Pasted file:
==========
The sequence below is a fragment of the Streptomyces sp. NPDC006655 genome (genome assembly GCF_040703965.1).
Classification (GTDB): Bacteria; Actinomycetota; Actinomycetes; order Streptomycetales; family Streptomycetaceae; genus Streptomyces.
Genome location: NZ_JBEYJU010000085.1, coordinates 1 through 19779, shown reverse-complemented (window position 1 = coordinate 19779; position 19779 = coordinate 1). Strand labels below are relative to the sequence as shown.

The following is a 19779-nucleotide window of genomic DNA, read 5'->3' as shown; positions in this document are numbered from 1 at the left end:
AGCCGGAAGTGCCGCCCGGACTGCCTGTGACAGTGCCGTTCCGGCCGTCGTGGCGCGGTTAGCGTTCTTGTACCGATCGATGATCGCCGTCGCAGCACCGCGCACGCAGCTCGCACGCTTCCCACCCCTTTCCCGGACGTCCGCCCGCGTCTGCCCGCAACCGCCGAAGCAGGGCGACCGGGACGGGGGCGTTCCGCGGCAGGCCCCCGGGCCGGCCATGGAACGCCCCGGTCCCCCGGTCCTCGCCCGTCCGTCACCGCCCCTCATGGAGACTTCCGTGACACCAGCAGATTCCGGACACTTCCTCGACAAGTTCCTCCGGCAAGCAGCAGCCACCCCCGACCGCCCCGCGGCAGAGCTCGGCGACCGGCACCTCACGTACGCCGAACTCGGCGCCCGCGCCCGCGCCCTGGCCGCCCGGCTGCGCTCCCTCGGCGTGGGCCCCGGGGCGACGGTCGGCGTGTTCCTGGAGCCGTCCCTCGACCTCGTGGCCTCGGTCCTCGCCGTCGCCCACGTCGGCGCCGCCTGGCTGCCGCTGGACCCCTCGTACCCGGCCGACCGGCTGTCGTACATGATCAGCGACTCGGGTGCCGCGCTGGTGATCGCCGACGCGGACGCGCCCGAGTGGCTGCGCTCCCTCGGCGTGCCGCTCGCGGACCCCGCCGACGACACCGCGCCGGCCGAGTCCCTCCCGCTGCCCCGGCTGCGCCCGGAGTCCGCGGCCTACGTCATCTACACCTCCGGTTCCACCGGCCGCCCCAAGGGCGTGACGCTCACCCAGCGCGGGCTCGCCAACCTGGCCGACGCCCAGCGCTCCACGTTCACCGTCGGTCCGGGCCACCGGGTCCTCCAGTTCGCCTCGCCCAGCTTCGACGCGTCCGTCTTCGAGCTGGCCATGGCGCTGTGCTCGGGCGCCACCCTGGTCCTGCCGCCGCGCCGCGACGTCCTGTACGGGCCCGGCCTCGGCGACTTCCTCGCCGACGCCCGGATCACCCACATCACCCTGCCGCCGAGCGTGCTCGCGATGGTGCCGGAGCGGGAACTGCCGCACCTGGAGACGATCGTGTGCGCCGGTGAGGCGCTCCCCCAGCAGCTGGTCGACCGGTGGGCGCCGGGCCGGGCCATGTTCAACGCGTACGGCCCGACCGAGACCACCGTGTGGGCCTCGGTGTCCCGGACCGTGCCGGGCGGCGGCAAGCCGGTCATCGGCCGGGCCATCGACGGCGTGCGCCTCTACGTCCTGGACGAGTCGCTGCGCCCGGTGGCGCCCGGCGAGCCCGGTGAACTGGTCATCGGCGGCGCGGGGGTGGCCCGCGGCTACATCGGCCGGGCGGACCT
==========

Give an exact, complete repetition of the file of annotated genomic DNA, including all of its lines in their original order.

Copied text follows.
The sequence below is a fragment of the Streptomyces sp. NPDC006655 genome (genome assembly GCF_040703965.1).
Classification (GTDB): Bacteria; Actinomycetota; Actinomycetes; order Streptomycetales; family Streptomycetaceae; genus Streptomyces.
Genome location: NZ_JBEYJU010000085.1, coordinates 1 through 19779, shown reverse-complemented (window position 1 = coordinate 19779; position 19779 = coordinate 1). Strand labels below are relative to the sequence as shown.

The following is a 19779-nucleotide window of genomic DNA, read 5'->3' as shown; positions in this document are numbered from 1 at the left end:
AGCCGGAAGTGCCGCCCGGACTGCCTGTGACAGTGCCGTTCCGGCCGTCGTGGCGCGGTTAGCGTTCTTGTACCGATCGATGATCGCCGTCGCAGCACCGCGCACGCAGCTCGCACGCTTCCCACCCCTTTCCCGGACGTCCGCCCGCGTCTGCCCGCAACCGCCGAAGCAGGGCGACCGGGACGGGGGCGTTCCGCGGCAGGCCCCCGGGCCGGCCATGGAACGCCCCGGTCCCCCGGTCCTCGCCCGTCCGTCACCGCCCCTCATGGAGACTTCCGTGACACCAGCAGATTCCGGACACTTCCTCGACAAGTTCCTCCGGCAAGCAGCAGCCACCCCCGACCGCCCCGCGGCAGAGCTCGGCGACCGGCACCTCACGTACGCCGAACTCGGCGCCCGCGCCCGCGCCCTGGCCGCCCGGCTGCGCTCCCTCGGCGTGGGCCCCGGGGCGACGGTCGGCGTGTTCCTGGAGCCGTCCCTCGACCTCGTGGCCTCGGTCCTCGCCGTCGCCCACGTCGGCGCCGCCTGGCTGCCGCTGGACCCCTCGTACCCGGCCGACCGGCTGTCGTACATGATCAGCGACTCGGGTGCCGCGCTGGTGATCGCCGACGCGGACGCGCCCGAGTGGCTGCGCTCCCTCGGCGTGCCGCTCGCGGACCCCGCCGACGACACCGCGCCGGCCGAGTCCCTCCCGCTGCCCCGGCTGCGCCCGGAGTCCGCGGCCTACGTCATCTACACCTCCGGTTCCACCGGCCGCCCCAAGGGCGTGACGCTCACCCAGCGCGGGCTCGCCAACCTGGCCGACGCCCAGCGCTCCACGTTCACCGTCGGTCCGGGCCACCGGGTCCTCCAGTTCGCCTCGCCCAGCTTCGACGCGTCCGTCTTCGAGCTGGCCATGGCGCTGTGCTCGGGCGCCACCCTGGTCCTGCCGCCGCGCCGCGACGTCCTGTACGGGCCCGGCCTCGGCGACTTCCTCGCCGACGCCCGGATCACCCACATCACCCTGCCGCCGAGCGTGCTCGCGATGGTGCCGGAGCGGGAACTGCCGCACCTGGAGACGATCGTGTGCGCCGGTGAGGCGCTCCCCCAGCAGCTGGTCGACCGGTGGGCGCCGGGCCGGGCCATGTTCAACGCGTACGGCCCGACCGAGACCACCGTGTGGGCCTCGGTGTCCCGGACCGTGCCGGGCGGCGGCAAGCCGGTCATCGGCCGGGCCATCGACGGCGTGCGCCTCTACGTCCTGGACGAGTCGCTGCGCCCGGTGGCGCCCGGCGAGCCCGGTGAACTGGTCATCGGCGGCGCGGGGGTGGCCCGCGGCTACATCGGCCGGGCGGACCT